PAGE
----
FIG. 1 illustrates a multistage Wright gravity concentrator 10 modified through the use of time varying magnetic forces to increase concentration capability. The Wright Concentrator comprises a plurality of concentration plates 12, 14, 16, 18. A feed stream of a wet feed material 20 which includes one or more magnetic or weakly magnetic minerals is fed onto the surface 13 of the plate 12 from feed unit 22. Particle guiding panel 24 which forms an approximately right angle with the plate 12 serves to guide the feed stream 20 onto the plate 12. Below the plate 12, mounted on a support such as a sheet 25 is a magnet means, here shown as a plurality of magnets, such as permanent magnets 26. As the feed stream 20 flows over the plate 12, the downward acting gravity force and the downward acting magnetic force produced by the magnets 26 cause the high specific gravity magnetic or weakly magnetic particles to settle near the bottom of the feed stream 20 while the non-magnetic low specific gravity particles congregate near the top of the feed stream 20.
To prevent build up of magnetic particles on the surface 13, the sheet 25 is intermittently pivotted about axle 28 by a motor means 27 away from the plate 12 to vary the magnetic force in order to free any built up magnetic material. Of course, instead of permanent magnets mounted on a rotatable sheet, any other of the permanent or electromagnet arrangements described herein may be used to provide the time varying magnetic forces.
The application of the magnetic and gravity forces will tend to stratify stream 20 into an ore rich lower zone and a tailing rich upper zone. After the feed stream 20 flows to the end of the plate 12, baffle 30 divides the stream 20 into streams 20a and 20b. Stream 20a comprises the predominantly low specific gravity non-magnetic particles, while the stream 20b comprises the predominantly high specific gravity magnetic or weakly magnetic particles. Baffle 30 along with guiding panels 32, 34 and 36 serve to guide stream 20a onto surface 19 of plate 18 although magnet means could be positioned below the plate 18. Similarly, baffle 30 along with guiding panel 38 guides stream 20b onto surface 15 of plate 14.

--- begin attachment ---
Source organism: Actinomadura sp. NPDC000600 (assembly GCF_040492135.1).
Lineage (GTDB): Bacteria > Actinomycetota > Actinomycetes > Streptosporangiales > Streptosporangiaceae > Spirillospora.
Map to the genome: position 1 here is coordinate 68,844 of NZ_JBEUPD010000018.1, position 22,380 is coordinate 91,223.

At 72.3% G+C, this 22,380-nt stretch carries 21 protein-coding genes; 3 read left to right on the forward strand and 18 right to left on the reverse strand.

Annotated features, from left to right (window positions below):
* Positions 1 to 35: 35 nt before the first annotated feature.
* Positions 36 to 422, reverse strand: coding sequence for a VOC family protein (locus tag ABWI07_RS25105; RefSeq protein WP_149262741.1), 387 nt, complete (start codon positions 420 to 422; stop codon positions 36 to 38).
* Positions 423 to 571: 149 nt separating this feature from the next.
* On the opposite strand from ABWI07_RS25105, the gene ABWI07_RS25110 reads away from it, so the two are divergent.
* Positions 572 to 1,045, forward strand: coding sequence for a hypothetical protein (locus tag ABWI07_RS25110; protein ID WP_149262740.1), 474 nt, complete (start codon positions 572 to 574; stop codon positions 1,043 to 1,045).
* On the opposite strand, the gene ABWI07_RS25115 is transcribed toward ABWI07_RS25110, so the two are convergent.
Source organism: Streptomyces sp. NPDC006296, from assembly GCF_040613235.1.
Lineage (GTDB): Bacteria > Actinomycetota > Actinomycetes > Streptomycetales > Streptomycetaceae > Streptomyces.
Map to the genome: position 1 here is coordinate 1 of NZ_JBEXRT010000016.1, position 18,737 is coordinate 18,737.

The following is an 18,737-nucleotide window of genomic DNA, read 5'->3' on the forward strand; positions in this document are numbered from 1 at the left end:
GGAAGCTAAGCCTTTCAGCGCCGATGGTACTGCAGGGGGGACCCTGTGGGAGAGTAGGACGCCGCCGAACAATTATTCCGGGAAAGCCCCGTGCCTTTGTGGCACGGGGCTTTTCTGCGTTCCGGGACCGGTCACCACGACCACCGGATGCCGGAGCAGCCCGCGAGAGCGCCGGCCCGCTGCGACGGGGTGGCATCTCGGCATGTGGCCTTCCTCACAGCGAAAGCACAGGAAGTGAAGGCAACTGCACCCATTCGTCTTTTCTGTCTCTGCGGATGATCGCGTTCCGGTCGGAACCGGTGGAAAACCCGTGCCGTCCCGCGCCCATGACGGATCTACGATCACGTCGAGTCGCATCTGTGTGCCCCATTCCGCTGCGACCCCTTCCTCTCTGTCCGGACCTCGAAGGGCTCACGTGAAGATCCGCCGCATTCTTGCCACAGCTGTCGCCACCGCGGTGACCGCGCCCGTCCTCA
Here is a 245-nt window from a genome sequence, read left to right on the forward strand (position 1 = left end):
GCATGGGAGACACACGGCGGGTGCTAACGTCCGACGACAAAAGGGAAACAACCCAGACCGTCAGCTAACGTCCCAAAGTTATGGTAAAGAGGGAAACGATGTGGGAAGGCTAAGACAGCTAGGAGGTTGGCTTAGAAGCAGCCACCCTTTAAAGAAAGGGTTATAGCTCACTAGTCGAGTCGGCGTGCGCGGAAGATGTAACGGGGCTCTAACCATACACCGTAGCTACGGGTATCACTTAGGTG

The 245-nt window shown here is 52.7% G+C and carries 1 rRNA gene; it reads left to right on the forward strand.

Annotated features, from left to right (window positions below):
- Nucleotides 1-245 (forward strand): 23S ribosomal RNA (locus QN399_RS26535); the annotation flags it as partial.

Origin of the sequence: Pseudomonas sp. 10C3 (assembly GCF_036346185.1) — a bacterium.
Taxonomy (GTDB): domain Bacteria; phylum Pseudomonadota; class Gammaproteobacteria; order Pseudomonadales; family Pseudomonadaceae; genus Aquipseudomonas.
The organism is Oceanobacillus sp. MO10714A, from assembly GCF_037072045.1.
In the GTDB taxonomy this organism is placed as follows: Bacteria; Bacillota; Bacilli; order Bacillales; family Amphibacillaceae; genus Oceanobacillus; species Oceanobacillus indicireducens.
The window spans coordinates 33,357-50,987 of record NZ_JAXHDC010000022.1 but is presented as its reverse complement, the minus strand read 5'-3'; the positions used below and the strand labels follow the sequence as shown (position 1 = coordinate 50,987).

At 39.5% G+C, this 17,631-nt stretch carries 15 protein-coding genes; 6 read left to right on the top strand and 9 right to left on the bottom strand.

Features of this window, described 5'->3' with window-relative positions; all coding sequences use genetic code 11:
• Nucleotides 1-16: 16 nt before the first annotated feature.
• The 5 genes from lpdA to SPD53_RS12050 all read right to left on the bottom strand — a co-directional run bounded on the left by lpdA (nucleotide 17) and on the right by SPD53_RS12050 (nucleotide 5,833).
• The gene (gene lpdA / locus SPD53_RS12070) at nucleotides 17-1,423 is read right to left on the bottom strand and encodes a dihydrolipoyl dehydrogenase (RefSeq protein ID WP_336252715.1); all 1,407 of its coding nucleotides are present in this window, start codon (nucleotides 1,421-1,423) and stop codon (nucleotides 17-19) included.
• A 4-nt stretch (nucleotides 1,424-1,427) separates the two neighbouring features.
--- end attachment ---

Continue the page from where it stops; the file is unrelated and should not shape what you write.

In the embodiment of the Wright concentrator shown in FIG. 1, stream 20a after separation from stream 20b undergoes only gravity separation while flowing over the plate 18. Stream 20b, however, undergoes both gravity and magnetic separation while flowing over the plate 14. Magnetic forces are applied to stream 20b through the use of the permanent magnets 40 which are mounted on the endless belt 42. Pulleys 44 and 46 are used to cause the endless belt to move in the clockwise direction to prevent build up of magnetic material on surface 15, at least one of the pulleys being driven by a motor means 43. The endless belt 42 is moved by motor means 43 in the clockwise direction in order to ease the transport of the magnetic particles along the surface 15.